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To Avoid Repeating Catastrophic Mistake of Iraq Invasion, Senate Bill Would Forbid Attack on Iran Without Congressional Approval

"Voters overwhelmingly think the Iraq War was a mistake; a war with Iran would be exponentially worse."

Activists participate in a protest in front of the White House October 12, 2017 in Washington, D.C. (Photo: Alex Wong/Getty Images)

With National Security Adviser John Bolton threatening to "come after" Iran this week and President Donald Trump accusing the country of sowing "chaos, death, and destruction," Sen. Tom Udall (D-N.M.) was joined Wednesday by several other members of the Democratic caucus in urging Congress to ensure that the U.S. avoids yet another prolonged war by passing legislation affirming that a preemptive attack on the country would be illegal.

The Prevention of Unconstitutional War with Iran Act of 2018 demands that the president obtain congressional approval for any military action in Iran. Sens. Patrick Leahy (D-Vt.), Dianne Feinstein (D-Calif.), Richard Durbin (D-Ill.), Bernie Sanders (I-Vt.), Jeff Merkley (D-Ore.), Martin Heinrich (D-N.M.), and Chris Murphy (D-Conn.) signed on as co-sponsors.

"Every day, the president and his saber-rattling foreign policy advisers like John Bolton are inching us closer and closer to conflict, endangering our national security, jeopardizing our diplomatic interests and alarming our allies." —Sen. Tom Udall (D-N.M.)

"The administration's approach to Iran is ripped straight out of the same playbook that launched us into the failed invasion of Iraq, and Congress needs to assert its constitutional authority and halt the march to war," said Udall. "Every day, the president and his saber-rattling foreign policy advisors like John Bolton are inching us closer and closer to conflict, endangering our national security, jeopardizing our diplomatic interests and alarming our allies. The consequences of war with Iran would be catastrophic, risking the lives of thousands of Americans while squandering our global reputation, with little chance of improving our long-term security."

The bill was introduced a day after Bolton told a gathering of anti-Iran activists that there would be "hell to pay" if Tehran "crossed" the U.S. or its allies.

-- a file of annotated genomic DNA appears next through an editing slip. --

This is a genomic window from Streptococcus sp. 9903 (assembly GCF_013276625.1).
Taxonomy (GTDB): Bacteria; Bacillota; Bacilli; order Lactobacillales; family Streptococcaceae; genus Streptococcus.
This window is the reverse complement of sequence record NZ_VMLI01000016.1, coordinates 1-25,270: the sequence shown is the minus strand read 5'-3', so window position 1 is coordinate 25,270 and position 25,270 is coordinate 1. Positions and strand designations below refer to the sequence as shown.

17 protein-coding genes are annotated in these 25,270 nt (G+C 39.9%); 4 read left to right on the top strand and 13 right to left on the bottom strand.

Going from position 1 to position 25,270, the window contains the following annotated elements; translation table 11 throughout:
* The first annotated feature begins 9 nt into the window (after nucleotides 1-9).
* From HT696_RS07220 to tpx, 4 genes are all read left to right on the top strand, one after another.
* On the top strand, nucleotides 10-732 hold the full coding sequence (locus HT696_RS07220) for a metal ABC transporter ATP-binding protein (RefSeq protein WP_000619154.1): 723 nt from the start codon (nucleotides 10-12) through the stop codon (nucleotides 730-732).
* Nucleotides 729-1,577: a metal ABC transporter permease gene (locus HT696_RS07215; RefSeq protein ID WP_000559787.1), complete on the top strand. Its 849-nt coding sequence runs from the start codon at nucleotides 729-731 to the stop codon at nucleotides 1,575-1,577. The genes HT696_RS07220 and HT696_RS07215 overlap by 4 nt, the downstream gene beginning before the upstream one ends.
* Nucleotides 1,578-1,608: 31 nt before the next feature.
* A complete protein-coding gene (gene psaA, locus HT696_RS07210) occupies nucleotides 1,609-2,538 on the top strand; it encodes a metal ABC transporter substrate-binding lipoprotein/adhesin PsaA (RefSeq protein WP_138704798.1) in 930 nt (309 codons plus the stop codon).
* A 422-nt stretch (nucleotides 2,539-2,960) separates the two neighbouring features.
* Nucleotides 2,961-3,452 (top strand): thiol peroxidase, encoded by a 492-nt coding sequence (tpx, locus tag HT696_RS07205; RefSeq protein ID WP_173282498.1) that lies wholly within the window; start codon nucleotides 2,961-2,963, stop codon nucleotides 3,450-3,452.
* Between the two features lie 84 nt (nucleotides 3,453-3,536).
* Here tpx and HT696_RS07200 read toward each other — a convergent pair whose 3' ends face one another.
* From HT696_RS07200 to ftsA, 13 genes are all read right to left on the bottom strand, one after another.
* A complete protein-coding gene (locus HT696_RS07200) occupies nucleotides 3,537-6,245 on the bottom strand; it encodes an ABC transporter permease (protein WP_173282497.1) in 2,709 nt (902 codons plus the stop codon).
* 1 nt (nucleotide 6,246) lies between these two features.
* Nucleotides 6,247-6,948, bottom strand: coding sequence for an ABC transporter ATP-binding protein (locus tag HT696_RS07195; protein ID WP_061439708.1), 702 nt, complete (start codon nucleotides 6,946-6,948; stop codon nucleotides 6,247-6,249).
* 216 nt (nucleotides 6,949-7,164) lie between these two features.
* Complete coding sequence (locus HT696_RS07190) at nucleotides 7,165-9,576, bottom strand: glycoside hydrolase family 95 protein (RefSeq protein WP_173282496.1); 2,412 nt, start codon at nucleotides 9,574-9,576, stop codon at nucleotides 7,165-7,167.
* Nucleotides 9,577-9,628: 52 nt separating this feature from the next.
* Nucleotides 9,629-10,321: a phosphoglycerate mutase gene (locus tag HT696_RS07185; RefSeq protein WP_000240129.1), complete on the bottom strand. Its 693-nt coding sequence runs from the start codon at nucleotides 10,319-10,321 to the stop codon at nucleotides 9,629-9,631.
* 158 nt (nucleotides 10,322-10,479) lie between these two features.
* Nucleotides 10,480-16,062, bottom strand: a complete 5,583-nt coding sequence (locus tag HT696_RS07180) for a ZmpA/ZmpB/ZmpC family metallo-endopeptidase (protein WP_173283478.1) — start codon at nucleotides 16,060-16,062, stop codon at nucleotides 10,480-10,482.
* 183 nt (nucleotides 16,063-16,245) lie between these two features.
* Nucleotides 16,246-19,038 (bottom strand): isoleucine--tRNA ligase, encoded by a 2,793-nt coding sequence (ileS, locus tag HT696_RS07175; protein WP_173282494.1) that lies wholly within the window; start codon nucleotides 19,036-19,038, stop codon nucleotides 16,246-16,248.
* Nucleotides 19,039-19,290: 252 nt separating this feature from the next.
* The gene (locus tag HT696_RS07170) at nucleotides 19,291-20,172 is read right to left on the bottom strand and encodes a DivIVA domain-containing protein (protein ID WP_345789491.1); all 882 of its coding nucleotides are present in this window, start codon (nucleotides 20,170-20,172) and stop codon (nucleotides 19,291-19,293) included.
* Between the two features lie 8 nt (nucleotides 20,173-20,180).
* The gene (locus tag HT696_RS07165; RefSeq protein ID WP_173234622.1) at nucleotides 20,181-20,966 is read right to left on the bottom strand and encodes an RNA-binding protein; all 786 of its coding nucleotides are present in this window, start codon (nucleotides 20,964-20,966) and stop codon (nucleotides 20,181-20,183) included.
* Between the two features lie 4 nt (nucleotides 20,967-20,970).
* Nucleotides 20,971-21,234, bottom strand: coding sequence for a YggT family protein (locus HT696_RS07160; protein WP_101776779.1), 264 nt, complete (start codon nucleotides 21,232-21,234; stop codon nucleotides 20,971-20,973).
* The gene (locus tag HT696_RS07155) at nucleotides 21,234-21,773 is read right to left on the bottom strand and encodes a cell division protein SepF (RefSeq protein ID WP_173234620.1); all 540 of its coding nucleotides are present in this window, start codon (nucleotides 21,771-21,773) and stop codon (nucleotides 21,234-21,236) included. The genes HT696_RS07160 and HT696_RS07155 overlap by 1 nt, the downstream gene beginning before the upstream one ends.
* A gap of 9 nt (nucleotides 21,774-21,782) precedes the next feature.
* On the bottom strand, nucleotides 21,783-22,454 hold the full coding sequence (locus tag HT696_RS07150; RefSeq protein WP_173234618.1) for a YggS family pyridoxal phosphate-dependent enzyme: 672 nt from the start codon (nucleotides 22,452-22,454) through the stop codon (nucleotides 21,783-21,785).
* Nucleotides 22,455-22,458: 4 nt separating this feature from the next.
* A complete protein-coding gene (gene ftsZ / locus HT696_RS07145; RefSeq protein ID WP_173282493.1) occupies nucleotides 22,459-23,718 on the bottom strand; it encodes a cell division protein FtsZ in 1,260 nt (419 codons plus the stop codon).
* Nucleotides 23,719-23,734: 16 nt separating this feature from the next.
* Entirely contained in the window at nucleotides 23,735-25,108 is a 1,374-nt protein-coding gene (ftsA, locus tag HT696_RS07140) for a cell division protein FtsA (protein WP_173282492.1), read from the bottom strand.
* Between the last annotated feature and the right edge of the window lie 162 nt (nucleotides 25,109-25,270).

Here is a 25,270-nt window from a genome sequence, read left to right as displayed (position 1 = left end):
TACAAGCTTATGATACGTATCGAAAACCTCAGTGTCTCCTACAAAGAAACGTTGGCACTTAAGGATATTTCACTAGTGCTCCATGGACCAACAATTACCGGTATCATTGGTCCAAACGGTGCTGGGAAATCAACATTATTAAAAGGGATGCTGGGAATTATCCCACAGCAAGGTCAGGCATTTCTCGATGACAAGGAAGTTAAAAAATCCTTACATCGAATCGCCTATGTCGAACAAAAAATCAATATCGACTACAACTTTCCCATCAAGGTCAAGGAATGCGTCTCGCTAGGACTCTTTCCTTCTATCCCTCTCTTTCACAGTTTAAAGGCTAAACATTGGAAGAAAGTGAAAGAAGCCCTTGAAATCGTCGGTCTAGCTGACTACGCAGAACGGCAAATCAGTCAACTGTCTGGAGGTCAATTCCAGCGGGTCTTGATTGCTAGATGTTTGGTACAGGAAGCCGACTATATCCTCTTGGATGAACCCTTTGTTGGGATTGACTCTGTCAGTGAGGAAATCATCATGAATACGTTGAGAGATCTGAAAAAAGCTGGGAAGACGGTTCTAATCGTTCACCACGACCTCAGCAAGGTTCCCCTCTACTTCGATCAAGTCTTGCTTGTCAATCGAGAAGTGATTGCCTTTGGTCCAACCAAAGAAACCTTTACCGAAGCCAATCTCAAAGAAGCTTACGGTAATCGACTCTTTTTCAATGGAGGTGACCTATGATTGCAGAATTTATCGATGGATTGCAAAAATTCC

Anti-war advocates praised Udall's proposal, especially in light of the president's numerous aggressive military actions in foreign countries since he entered office less than two years ago.

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"The Constitution clearly states that Congress, not the president, is the arbiter of when we go to war," said Paul Kawika Martin of Peace Action. "The Trump administration has repeatedly overstepped its war powers in Syria and Yemen, and seems eager to provoke a war with Iran. Senator Udall's legislation is a timely reminder that Trump has no authority to go to war with Iran without congressional authorization. Voters overwhelmingly think the Iraq War was a mistake; a war with Iran would be exponentially worse."

After nearly 30 people were killed in a terrorist attack at a parade in Iran over the weekend, President Hassan Rouhani and other observers suggested that a U.S.-backed Gulf State—possibly Saudi Arabia or the United Arab Emirates (UAE)—was to blame. The attack came amid rising tension between the U.S. and Iran after Trump pulled out of the 2015 nuclear deal that the Obama administration and five other countries had reached with Tehran, and reimposed punishing sanctions on the country.

Rouhani opened the door to a meeting with Trump at the U.N. General Assembly this week, but the president refused.

"The Constitution is very clear: it is the Congress, not the president, that has the authority to decide when our country goes to war," said Sanders. "Since taking office, the Trump administration has pursued an extremely hostile and provocative policy against Iran. This bill makes clear that the Trump administration does not have authority to use the military for that purpose. We should be pursuing diplomacy to get Iran to change its problematic behavior, not war."

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